From Guest Science Blogger Dr. Donald J. McGraw
A new traveling exhibition – Pollinators: Keeping Company with Flowers
The bees are dying! Does it matter? A still mysterious and deadly disease, Colony Collapse Disorder, has taken the lives of millions of bees in North America and Europe in the past few years. But, as it turns out, there are many other types of insects and other animals that pollinate flowers—that behavior which we think of first when we think of honey bees. So does it matter then that the bees are dying: it most certainly does!
As California naturalists John Whittlesey and Jennifer Jewell, in this critical exhibit demonstrate, there are close relationships to the flowers that are pollinated by various insects and that the shape, color, odor and other features of those flowers are particular to any given pollinator. This is an example of coevolution, as the exhibit shows. These “pollination syndromes” are so very specialized that, in almost all cases, honeybees are limited to a select series of plant species and an almond tree, for example (and so essential to the economy of California), cannot be served by just any insect that lands on its flowers. In fact, honey bees pollinate almost all of our most important food crops, short only the cereal grains (which are wind pollinated).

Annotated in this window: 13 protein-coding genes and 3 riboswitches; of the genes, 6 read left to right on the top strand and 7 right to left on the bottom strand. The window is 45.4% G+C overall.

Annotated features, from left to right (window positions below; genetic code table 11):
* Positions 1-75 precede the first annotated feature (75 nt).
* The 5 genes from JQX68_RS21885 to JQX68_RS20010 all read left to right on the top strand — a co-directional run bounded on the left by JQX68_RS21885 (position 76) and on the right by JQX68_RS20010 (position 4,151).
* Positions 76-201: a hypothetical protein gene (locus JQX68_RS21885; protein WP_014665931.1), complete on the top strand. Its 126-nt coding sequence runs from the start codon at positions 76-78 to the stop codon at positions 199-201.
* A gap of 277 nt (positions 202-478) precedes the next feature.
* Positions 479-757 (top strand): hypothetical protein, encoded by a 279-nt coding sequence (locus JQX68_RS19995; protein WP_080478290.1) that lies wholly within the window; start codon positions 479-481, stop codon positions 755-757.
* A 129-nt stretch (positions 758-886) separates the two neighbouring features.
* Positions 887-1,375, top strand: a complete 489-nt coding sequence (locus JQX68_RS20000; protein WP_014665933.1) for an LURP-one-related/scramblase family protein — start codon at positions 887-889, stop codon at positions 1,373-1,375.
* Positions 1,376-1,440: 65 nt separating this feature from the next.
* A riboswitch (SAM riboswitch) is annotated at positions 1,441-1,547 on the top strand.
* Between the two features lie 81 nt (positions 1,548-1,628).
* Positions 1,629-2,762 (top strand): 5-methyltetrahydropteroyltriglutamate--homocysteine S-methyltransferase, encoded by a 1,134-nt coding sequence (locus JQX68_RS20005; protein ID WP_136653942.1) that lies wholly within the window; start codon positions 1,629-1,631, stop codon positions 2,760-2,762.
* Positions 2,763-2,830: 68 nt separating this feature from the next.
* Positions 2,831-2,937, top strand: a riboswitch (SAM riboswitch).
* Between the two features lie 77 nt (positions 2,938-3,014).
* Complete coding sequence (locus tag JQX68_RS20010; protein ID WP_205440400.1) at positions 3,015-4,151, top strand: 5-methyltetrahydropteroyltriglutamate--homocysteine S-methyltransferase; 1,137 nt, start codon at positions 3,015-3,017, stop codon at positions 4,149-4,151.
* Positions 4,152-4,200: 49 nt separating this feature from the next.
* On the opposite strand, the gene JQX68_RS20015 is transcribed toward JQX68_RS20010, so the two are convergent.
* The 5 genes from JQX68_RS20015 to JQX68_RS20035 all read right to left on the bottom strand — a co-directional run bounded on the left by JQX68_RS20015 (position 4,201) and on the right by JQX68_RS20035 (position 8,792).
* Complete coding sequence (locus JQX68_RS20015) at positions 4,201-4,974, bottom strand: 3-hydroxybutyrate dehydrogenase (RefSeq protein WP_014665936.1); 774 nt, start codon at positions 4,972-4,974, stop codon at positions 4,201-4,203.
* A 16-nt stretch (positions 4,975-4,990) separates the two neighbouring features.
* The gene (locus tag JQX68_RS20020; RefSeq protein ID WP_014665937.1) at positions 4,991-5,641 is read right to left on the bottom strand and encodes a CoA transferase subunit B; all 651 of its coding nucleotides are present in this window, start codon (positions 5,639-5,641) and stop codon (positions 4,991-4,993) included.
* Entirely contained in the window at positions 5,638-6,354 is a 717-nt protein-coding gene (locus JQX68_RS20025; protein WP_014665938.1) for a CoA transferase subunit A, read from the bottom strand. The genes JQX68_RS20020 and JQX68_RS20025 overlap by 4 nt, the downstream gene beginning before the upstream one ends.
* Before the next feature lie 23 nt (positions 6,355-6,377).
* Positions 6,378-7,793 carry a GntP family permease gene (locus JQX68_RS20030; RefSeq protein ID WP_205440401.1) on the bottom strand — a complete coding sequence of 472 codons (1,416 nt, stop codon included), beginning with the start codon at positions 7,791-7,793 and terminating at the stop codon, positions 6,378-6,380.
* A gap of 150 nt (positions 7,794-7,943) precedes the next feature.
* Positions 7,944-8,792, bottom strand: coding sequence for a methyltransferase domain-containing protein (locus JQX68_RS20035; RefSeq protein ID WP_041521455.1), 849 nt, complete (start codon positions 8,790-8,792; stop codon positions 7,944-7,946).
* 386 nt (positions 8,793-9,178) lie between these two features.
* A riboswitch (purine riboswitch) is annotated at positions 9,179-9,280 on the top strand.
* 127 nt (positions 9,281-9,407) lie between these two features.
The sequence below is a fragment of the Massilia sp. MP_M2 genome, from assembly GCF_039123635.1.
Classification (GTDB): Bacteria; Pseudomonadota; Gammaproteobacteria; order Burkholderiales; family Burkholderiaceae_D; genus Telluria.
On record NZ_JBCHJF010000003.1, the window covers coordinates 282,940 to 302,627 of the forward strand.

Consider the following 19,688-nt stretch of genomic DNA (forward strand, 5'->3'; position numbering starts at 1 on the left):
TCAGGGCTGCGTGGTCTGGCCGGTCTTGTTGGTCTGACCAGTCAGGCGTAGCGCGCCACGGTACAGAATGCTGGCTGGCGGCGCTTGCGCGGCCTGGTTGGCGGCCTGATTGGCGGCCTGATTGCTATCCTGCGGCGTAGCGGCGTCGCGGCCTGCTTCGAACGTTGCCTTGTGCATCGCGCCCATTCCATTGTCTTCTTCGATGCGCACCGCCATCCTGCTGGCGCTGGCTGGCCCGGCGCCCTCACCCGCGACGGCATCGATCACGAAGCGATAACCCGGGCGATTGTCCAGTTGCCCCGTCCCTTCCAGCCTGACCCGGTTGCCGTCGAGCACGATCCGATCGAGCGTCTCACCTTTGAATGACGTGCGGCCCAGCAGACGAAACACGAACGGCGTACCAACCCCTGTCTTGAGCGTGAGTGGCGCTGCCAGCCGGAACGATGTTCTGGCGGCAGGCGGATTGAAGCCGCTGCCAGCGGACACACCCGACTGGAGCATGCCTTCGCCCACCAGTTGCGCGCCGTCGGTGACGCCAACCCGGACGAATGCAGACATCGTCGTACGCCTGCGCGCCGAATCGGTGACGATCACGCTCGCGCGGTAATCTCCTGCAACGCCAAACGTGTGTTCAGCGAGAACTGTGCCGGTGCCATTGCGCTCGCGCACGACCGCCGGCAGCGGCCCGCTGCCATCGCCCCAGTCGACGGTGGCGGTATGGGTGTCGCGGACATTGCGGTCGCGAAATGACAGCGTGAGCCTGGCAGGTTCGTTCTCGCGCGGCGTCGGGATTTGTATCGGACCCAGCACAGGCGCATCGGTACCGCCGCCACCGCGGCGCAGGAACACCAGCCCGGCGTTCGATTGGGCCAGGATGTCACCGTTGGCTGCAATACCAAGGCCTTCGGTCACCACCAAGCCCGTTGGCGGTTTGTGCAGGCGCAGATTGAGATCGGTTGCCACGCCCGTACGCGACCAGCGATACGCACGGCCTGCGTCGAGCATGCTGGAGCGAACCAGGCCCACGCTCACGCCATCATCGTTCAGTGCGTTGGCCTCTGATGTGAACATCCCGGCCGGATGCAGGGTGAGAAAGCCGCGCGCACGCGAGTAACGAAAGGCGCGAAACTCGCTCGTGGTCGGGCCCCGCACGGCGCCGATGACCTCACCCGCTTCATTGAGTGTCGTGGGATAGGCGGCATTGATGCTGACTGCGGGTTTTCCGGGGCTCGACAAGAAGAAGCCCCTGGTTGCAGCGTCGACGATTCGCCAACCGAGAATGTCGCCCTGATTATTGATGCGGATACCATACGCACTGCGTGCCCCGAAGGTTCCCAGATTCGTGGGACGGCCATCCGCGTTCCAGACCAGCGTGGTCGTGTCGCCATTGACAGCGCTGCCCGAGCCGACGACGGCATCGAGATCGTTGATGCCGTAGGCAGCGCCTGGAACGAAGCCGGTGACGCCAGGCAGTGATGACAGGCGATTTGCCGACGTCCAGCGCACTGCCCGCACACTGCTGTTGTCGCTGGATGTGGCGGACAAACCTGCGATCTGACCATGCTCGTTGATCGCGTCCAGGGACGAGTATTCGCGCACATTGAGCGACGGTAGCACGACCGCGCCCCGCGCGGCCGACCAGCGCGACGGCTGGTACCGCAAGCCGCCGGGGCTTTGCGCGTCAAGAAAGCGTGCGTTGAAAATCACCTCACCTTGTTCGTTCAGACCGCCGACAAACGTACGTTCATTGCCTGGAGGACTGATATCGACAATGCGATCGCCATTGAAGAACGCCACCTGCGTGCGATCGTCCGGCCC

So for both humans, in regard our plant products’ needs, and to nature herself, the right bug must pollinate the right plant. Moths and butterflies, and even certain beetles, number among the other insects
of great importance, especially in the many species of flowers seen in nature worldwide. While the exhibit does not cover such animals as bats and some squirrels that are known pollinators, the matter of insects and plants in coevolved pollination syndromes is a wise focus for this exhibit and presents a cornucopia of information, education and a healthy peek into another of the worlds around us.
Dr. McGraw is a biologist and historian of science. His background in organismal biology keeps bright his interest in plants and fungi, as well as tinier microbes and the occasional animal. A past professor and educational administrator, he is now writing independently.